“The other funny thing that happens is that no one ever tries to pull alongside and race me when I’m driving. However, when a man is driving my car and I’m riding in the passenger seat, there always seems to be some young guy pulling alongside in a souped-up Chevy or Mustang, egging us on to race. This must be a guy thing. I am thinking no guy ever challenges me to race because they don’t want to be beaten by a girl in a fast car OR they think I wouldn’t know how to race anyway. For the record, if anyone ever does challenge me to race, I wouldn’t do it because I’m a safe driver. But the satisfaction of having this car is that I know I could race them…and WIN. 🙂 ”
A parting thought: “This goes out to husbands/boyfriends: if you are concerned about your wife driving a Porsche and getting too much attention from guys or cops, don’t worry about that at all. I could be pumping gas in a bikini and the guy in the truck next to me wouldn’t notice – they only have eyes for the car. Every guy at the gas station checks out my car, especially the red brake calipers and the wheels. I’m invisible. They probably think it is not my car anyway!”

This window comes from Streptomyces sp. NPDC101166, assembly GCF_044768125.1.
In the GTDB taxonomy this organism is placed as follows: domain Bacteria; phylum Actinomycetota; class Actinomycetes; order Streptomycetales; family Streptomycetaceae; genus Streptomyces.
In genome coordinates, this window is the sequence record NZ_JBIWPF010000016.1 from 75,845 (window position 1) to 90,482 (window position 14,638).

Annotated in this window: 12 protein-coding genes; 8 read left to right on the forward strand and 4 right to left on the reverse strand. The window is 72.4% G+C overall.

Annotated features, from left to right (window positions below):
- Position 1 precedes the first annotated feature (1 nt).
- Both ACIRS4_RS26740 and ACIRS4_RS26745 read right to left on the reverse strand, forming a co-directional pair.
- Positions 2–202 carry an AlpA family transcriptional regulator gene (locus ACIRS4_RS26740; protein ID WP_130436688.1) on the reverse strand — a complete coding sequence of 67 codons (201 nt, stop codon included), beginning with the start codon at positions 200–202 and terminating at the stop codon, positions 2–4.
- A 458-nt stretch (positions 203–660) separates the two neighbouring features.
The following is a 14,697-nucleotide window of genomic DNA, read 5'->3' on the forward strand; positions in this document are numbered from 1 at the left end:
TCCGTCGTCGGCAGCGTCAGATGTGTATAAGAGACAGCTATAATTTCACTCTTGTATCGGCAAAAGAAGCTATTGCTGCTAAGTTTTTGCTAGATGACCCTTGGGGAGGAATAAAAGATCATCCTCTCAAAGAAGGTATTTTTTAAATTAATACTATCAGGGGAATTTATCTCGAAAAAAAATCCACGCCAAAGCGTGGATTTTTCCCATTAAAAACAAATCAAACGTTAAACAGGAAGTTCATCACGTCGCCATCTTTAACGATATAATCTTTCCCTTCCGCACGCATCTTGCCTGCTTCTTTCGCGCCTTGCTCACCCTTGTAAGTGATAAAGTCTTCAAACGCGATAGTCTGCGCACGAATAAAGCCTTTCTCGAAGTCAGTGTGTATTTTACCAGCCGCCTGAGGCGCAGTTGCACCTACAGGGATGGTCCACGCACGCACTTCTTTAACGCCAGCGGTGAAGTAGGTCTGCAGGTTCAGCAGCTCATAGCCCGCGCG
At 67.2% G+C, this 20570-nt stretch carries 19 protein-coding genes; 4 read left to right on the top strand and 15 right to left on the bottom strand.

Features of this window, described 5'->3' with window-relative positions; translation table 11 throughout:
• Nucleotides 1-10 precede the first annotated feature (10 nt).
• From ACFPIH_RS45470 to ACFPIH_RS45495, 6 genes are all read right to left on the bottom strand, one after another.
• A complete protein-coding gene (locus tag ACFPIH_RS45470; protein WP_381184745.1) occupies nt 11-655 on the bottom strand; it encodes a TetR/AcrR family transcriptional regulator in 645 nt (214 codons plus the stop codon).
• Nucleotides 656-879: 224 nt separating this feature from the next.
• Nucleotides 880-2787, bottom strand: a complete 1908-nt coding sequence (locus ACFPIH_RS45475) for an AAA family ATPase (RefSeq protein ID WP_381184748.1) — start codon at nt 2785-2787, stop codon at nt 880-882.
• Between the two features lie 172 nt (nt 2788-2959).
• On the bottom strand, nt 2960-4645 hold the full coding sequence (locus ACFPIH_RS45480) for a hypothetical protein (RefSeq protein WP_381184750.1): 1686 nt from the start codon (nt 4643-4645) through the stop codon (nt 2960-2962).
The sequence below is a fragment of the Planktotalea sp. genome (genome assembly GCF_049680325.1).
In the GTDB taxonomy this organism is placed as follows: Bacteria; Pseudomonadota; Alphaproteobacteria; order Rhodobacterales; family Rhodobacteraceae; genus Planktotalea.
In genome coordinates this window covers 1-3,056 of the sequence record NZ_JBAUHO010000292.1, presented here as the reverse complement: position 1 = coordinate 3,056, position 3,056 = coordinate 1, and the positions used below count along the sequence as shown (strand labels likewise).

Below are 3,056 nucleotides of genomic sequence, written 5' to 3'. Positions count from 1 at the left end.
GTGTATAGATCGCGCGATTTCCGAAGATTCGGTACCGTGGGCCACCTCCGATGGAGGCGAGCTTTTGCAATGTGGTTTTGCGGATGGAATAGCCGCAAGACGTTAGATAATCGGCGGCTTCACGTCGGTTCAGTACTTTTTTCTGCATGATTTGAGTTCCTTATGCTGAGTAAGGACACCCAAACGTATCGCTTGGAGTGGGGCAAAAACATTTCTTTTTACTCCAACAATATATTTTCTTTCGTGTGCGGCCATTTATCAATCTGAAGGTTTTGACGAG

Many thanks to Cindy for her time and generosity in sharing her Porsche with us. And for bucking the alleged trends of female car ownership! Here are a few more photos of her beautiful car. I’ll let them do the talking.